Our Approach: CO₂ Emissions and Energy Use in Manufacturing

Our operations generate emissions when fuel is consumed during the methanol production process, particularly during the reforming stage. Multiple factors determine the intensity of the emissions, including the age and reliability of the plant (and their impact on efficiency), type of reforming technology, fuel composition, age of catalyst, heat integration, and source of power. As a result, our overall emission rates can vary from year to year.

A reliable source of natural gas is critical for making methanol, and for efficient production. It is also critical that we use this resource efficiently. When we maximize the yield of methanol per gigajoule (GJ) of natural gas, our production is improved and emissions relative to production are subsequently reduced.

Why this matters

We have an ethical responsibility to minimize our environmental impact and to protect our communities. We need to adhere to government and industry regulations and be respectful and mindful of the concerns of our stakeholders.

Likewise, our business operations, suppliers, and customers could be impacted by climate-change concerns such as water shortages, changing sea levels, changing storm patterns and intensities, and changing temperature levels. This is another reason why it’s important that we contribute to minimizing environmental impacts from climate change. (Please see our Methanex 2018 Annual Report, Climate Change and Environmental Regulation, for updates on existing or pending greenhouse gas legislation applicable to our business.)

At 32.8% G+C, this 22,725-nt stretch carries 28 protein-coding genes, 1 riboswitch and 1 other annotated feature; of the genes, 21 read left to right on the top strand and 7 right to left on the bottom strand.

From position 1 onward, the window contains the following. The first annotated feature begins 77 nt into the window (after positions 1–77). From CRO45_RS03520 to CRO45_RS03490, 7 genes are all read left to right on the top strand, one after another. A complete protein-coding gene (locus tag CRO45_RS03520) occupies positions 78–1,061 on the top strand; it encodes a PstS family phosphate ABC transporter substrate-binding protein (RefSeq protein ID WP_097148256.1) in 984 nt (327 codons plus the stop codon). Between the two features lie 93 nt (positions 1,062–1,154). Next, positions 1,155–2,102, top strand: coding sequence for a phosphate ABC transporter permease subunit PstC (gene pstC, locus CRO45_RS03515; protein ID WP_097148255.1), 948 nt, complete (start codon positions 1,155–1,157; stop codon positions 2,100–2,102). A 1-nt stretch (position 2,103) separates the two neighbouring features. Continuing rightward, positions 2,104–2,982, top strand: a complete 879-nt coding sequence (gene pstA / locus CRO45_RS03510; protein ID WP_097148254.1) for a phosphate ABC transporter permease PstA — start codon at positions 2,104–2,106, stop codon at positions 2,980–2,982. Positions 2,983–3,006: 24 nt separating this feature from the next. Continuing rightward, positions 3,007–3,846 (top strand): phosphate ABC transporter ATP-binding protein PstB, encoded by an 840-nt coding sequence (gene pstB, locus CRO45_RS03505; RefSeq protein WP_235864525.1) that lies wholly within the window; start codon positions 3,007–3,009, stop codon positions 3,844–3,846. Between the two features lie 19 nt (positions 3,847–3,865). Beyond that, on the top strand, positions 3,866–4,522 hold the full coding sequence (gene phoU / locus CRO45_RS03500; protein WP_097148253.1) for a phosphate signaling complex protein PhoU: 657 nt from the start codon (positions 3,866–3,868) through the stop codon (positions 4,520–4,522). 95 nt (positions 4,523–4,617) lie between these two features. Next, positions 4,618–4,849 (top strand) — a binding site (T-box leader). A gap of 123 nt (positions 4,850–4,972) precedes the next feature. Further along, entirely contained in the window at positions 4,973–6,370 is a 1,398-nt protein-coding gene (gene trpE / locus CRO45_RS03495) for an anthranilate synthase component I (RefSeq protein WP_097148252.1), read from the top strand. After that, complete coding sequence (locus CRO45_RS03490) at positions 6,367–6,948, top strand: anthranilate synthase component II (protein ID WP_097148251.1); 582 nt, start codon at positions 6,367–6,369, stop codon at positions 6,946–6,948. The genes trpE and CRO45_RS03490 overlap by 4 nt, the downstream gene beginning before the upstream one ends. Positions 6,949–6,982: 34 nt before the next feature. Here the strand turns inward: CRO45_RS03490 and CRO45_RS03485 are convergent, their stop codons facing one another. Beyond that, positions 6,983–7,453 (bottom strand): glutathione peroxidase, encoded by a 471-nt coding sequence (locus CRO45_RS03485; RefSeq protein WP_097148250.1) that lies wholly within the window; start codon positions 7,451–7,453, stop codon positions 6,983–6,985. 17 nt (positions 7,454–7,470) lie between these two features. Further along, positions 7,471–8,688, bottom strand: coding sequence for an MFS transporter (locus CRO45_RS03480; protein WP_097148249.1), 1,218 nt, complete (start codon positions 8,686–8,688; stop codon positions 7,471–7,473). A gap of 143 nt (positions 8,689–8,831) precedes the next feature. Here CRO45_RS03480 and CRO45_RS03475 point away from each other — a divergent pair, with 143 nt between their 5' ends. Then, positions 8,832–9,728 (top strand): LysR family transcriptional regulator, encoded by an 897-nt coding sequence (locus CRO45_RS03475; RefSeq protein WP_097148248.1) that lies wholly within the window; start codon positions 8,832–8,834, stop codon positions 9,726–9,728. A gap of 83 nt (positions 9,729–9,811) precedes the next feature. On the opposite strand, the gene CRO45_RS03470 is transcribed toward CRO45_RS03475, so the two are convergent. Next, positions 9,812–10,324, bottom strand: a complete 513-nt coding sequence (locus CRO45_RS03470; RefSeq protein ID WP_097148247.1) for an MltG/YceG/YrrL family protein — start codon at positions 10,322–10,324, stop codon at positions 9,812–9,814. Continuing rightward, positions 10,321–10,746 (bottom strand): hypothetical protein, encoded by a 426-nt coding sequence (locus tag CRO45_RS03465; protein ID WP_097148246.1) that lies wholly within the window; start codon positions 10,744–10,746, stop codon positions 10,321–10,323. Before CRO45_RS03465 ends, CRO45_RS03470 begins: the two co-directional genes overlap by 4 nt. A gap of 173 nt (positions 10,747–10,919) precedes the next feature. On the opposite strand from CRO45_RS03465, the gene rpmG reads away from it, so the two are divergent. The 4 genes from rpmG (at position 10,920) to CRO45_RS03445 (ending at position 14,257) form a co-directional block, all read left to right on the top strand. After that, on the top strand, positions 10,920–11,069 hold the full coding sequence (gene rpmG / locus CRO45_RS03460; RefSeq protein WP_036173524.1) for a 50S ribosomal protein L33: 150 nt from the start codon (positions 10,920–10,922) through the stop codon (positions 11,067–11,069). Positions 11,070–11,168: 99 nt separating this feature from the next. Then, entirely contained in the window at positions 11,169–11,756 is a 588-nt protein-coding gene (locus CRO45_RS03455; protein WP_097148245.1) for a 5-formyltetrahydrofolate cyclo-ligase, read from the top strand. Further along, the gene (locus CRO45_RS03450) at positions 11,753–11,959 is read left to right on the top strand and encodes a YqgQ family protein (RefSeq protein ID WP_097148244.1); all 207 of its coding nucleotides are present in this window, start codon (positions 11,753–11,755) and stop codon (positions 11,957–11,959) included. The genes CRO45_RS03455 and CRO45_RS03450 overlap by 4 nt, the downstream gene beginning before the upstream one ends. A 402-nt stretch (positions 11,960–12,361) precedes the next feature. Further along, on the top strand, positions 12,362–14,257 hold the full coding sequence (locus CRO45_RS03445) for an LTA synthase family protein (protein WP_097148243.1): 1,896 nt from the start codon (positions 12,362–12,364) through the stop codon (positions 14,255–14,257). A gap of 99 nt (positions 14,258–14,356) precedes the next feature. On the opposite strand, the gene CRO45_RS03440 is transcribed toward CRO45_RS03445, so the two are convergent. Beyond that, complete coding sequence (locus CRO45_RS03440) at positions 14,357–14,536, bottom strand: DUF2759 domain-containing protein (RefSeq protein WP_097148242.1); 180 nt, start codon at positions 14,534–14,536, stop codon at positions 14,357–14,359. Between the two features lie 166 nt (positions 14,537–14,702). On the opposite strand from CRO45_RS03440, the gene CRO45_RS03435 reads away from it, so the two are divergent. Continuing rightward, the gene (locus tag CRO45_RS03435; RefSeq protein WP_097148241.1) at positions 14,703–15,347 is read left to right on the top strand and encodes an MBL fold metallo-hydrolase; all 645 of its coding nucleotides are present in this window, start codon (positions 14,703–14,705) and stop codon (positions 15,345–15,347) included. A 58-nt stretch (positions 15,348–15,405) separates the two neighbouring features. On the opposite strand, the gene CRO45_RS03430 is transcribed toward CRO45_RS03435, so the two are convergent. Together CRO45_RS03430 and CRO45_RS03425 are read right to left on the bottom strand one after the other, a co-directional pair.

How we are managing it

In accordance with the Responsible Care Ethic and Principles for Sustainability, we take preventive action to protect the environment and innovate for safer processes that conserve resources.

One of the most significant ways we can minimize our emissions is by ensuring the reliability of our production facilities and the efficiency of production processes. This way, we reduce energy use as well as emissions of carbon dioxide (CO₂), nitrogen oxides (NOx), and particulate matter. All new plants are built to high standards for energy efficiency.

Natural-gas combustion represents our main source of CO₂ emissions. We rigorously monitor and optimize our natural-gas efficiency to account for changing conditions in the reforming and conversion stages. Gas efficiency is monitored daily by measuring the quality and amount of natural gas used to produce a tonne of methanol (i.e., GJ/MT). If the rate of efficiency drops, we investigate the cause and make necessary corrections to improve gas efficiency. We also monitor catalyst evaluation reports on a routine basis and adjust operating parameters to ensure optimal gas conversion to methanol.

At our Medicine Hat facility, CO₂ captured from a neighbouring industrial facility is injected into the reactor to improve production efficiency, converting the waste CO₂ into methanol. (Carbon dioxide is a synthesis gas required to make methanol and is normally produced from our natural gas feedstock.)